Lucy Cobb Institute (Athens, Ga.)Alternative names
The Lucy Cobb Institute, a secondary school for young women in Athens, was founded in 1859 by Thomas R.R. Cobb, a prominent lawyer and proslavery writer. Between 1880 and 1928 Cobb's niece Mildred Lewis Rutherford, a Lucy Cobb graduate, taught at the school. She served as principal for twenty-two of those years... Despite its success, the institute struggled to maintain high enrollment and keep its bills paid. The school faced acute financial difficulties in the 1920s, mostly because of the agricultural depression that hurt the entire state. After Rutherford's death in 1928, the school struggled on for a few more years, finally closing in 1931.-- "Lucy Cobb Institute." New Georgia Encyclopedia. http://www.georgiaencyclopedia.org/nge/
From the description of Lucy Cobb Institute grade books, 1904-1910. (University of Georgia). WorldCat record id: 316577560
Lucy Cobb Institute, private girls school located in Athens, Georgia, operated from 1858-1931.
From the description of Lucy Cobb Institute collection, [ca. 1858-1940]. (Unknown). WorldCat record id: 38478167
Lucy Cobb Institute, a female educational institution located in Athens, Clarke County, Georgia.
From the description of Lucy Cobb Institute records, 1855-1931. (Unknown). WorldCat record id: 38476277
The Lucy Cobb Institute, a secondary school for young women in Athens, was founded in 1859 by Thomas R.R. Cobb, a prominent lawyer and proslavery writer. Between 1880 and 1928 Cobb's niece Mildred Lewis Rutherford, a Lucy Cobb graduate, taught at the school. She served as principal for twenty-two of those years. Rutherford's work in women's clubs, most significantly the United Daughters of the Confederacy, made her one of the best-known women in Georgia of her day. Her national reputation as a historian of the Civil War (1861-65) and the Old South brought the school widespread recognition and respect. -- The New Georgia Encyclopedia. (http://www.georgiaencyclopedia.org/nge/Article.jsp?id=h-2624&hl=y) Retrieved 2/13/2009.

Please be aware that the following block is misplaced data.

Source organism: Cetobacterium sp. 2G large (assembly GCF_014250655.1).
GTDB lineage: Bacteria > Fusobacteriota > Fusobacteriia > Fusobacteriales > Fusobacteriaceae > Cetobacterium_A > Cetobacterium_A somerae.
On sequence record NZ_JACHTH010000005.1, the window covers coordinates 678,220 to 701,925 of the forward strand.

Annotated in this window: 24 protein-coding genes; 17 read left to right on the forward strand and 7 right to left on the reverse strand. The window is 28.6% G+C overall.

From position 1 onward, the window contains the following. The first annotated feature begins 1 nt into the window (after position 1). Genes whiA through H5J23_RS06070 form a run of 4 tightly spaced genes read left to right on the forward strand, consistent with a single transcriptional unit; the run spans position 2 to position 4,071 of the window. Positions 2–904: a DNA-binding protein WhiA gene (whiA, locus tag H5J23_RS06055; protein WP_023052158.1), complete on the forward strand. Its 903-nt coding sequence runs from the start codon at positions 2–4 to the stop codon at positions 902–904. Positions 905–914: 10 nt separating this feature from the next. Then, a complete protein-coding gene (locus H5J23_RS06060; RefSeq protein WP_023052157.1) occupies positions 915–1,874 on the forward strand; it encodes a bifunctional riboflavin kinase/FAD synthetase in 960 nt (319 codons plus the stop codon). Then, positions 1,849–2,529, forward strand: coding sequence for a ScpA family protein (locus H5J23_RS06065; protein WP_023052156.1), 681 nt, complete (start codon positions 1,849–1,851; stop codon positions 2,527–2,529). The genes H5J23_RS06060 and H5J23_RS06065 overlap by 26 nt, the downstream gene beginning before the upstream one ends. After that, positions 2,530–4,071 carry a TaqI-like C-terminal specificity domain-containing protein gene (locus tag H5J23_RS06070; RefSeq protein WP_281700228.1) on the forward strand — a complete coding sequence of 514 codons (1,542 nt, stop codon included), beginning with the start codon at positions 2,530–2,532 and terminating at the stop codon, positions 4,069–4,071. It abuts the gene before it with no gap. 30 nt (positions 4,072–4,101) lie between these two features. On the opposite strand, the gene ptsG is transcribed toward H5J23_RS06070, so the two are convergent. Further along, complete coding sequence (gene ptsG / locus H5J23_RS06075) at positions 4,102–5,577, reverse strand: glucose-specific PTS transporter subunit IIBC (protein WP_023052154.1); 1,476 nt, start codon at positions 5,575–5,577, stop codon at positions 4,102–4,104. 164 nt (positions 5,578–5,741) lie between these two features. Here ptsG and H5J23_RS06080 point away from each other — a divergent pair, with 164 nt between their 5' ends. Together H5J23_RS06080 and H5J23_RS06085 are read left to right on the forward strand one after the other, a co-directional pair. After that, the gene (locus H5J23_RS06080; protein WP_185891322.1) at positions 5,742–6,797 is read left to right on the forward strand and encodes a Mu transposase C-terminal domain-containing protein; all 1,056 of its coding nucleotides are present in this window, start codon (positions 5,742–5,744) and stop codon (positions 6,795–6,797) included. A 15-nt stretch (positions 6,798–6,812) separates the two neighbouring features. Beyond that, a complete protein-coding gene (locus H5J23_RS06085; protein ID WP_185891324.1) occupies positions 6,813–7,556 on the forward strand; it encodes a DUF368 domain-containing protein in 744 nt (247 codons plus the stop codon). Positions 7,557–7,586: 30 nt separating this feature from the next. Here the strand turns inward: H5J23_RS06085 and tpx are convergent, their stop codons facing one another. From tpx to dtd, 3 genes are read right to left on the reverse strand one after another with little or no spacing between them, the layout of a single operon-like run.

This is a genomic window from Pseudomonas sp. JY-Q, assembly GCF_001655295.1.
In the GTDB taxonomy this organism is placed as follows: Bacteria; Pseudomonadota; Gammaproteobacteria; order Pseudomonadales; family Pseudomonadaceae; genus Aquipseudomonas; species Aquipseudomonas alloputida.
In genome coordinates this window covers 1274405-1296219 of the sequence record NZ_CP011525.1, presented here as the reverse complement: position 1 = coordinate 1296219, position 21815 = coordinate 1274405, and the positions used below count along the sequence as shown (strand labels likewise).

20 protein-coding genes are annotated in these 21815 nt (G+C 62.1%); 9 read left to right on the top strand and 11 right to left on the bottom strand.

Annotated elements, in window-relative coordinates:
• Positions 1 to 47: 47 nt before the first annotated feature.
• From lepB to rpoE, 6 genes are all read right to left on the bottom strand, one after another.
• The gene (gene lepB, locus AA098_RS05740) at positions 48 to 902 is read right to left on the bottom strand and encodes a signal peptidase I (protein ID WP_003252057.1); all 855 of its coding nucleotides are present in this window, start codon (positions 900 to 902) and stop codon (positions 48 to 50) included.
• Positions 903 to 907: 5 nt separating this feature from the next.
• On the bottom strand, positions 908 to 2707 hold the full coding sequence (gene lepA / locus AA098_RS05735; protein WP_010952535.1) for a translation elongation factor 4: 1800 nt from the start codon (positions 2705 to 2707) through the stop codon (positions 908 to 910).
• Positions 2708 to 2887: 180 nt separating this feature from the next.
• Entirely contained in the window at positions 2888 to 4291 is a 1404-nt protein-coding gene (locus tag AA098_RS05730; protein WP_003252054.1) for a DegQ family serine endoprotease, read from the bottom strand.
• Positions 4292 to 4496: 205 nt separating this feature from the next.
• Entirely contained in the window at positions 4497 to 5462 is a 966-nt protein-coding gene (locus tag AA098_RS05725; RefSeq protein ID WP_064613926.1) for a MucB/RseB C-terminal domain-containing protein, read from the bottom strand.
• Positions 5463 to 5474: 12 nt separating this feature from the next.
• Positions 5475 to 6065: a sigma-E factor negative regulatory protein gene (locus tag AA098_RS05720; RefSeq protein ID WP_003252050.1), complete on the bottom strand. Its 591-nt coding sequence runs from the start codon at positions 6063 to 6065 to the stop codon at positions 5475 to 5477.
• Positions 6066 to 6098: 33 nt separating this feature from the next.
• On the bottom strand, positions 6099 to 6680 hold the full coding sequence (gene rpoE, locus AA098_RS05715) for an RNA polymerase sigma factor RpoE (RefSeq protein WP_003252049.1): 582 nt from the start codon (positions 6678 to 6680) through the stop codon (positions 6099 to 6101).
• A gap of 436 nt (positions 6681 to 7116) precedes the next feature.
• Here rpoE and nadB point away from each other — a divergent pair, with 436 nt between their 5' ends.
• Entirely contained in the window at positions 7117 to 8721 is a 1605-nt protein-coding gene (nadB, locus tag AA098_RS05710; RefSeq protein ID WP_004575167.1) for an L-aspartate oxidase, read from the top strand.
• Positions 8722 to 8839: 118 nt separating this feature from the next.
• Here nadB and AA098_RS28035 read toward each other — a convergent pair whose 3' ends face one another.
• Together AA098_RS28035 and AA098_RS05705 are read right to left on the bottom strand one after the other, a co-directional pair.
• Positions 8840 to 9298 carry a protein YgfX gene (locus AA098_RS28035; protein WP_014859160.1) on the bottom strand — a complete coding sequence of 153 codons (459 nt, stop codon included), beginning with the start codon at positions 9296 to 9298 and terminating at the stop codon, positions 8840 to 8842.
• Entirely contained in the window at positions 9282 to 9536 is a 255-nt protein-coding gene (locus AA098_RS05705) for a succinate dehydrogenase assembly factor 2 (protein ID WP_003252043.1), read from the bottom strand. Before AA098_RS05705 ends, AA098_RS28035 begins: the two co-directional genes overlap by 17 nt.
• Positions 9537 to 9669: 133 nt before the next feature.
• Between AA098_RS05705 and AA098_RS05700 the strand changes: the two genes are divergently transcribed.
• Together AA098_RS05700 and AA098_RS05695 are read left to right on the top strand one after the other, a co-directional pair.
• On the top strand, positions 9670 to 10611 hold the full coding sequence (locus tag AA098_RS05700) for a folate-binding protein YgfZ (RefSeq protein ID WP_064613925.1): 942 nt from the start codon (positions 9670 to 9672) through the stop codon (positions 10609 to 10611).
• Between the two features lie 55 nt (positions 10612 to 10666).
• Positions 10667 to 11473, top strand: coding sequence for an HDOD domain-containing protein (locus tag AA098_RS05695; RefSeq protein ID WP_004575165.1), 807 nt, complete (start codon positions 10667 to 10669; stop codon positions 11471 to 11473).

In 1880, shortly after Mildred Rutherford became principal of the Lucy Cobb Institute (a college for girls founded in 1858), she recognized the need for a chapel for the religious services of the school. She initiated a fund-raising campaign by having students contact prominent philanthropists. Nellie Stovall wrote to George I. Seney, who had given to both Emory University and Wesleyan College. Seney contributed a significant amount, under the condition that the citizens of Athens contribute the remaining sum needed. This was quickly done. Construction was begun and the cornerstone of the Seney-Stovall Chapel was laid in May 1882. The chapel was used for graduation exercises, as a recital hall, for lectures, plays, pageants, concerts and cultural events of all sorts. -- The Carl Vinson Institute of Government website. (http://www.cviog.uga.edu/about/chapel/history.php) Retrieved 2/13/2009.
From the description of Lucy Cobb Institute. Trustees extract: 5 November 1881, 1881. (University of Georgia). WorldCat record id: 308452049
|associatedWith||Cobb, Carolyn Elizabeth, 1884-1957.||person|
|associatedWith||Cobb, Thomas Reade Rootes, b. 1896.||person|
|associatedWith||Featherston, Lucius Horace, 1814-1886.||person|
|associatedWith||Lipscomb, Mary Ann Rutherford, 1848-1918.||person|
|associatedWith||Lucy Cobb Institute (Athens, Ga.) Board of trustees.||corporateBody|
|associatedWith||Mitchell, Robert Goodwin, 1843-1926.||person|
|associatedWith||Rutherford, Mildred Lewis, 1852-1928.||person|
|associatedWith||Seney, George I. 1826-1893.||person|
|associatedWith||Seney-Stovall Chapel (Athens, Ga.)||corporateBody|
|associatedWith||Seydell, Mildred, 1889-1988.||person|
|associatedWith||Smith, Jennie, 1862-1946.||person|
|associatedWith||Stacy, Ina Dillard Russell, 1894-1991.||person|
|Place Name||Admin Code||Country|
|Clarke County (Ga.)|
|Clarke County (Ga.)|
|School management and organization|